Our oven isn’t the best so this actually took over two hours to cook and I had to resort to frying the lamb in the end as they weren’t cooking quickly enough, and we were starving! Next time I am going to microwave the potatoes in advance, like I normally would for a jacket potato. Then the centre will be soft and fluffy and the oven will just crispy up the outside skin and not burn like it has a little on mine.
I also added some green beans and mini kale so it wasn’t simply meat and potato on the plate. While I don’t mind a carb heavy plate my fiancèe prefers a more balanced meal, for some reason…
The words and phrases highlighted are those that I learnt which I am adding to my flashcard deck to memorise. I found it really interesting that in one recipe there were 2-3 different verbs for seasoning food. I love these kinds of things in new languages as it truly reflect the culture. Just as Icelandic has over 100 words for snow, due to the harsh weather conditions they are so accustomed to, Italians have multiple words for season because cooking is so deeply ingrained into their culture and language.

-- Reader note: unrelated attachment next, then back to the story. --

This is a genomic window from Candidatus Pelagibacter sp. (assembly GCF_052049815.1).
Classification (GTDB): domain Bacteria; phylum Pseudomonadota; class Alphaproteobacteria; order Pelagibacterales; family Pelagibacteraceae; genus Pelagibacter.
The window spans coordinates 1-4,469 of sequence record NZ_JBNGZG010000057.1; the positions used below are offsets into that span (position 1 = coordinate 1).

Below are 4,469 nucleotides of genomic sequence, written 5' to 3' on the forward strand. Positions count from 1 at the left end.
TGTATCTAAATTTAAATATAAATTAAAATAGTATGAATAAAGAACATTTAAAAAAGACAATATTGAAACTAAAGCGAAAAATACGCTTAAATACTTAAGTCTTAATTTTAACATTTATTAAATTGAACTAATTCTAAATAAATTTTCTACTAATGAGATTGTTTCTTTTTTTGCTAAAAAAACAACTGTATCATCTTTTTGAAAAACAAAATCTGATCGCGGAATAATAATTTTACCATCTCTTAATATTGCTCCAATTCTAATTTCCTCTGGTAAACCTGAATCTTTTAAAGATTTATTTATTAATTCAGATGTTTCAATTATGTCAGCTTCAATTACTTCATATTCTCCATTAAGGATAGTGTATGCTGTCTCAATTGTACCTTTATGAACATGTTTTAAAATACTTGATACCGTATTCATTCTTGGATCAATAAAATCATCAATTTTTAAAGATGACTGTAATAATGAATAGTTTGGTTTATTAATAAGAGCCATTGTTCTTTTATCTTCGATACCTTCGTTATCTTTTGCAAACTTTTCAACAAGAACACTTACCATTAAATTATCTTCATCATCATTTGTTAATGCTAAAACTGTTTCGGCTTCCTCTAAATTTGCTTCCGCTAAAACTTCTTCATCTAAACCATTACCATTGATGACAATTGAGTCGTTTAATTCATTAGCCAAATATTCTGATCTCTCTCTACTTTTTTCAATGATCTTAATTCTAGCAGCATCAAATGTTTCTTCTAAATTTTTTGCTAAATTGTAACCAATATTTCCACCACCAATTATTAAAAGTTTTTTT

Another phrase I liked was from the abbreviation qb which means quanto basta. There isn’t really a natural English translation for this but it basically means to taste; literally enough quantity. In an English recipe they will usually specify an exam amount of herbs to use but the Italians prefer to just state qb and leave it to the chef to decide; which is the true art of cooking.
This kind of language activity doesn’t even feel like study and that’s why I think it’s so effective. Combining my love of food and Italian is a great way of keeping me motivated and seeing progression. Needless to say I will be trying this again. Now to decide on another recipe. Oh the choices!
My next steps will be waiting until next week when the memory has faded to see how well I can reproduce the Italian expressions. Then wait and repeat until I get a perfect score.
What do you think? Would you give this recipe a try? Let me know in the comments below. Also if you have any suggestions for recipes you would like me to try let me know as I am eager to do some more language learning cooking activities.
Ciao for now!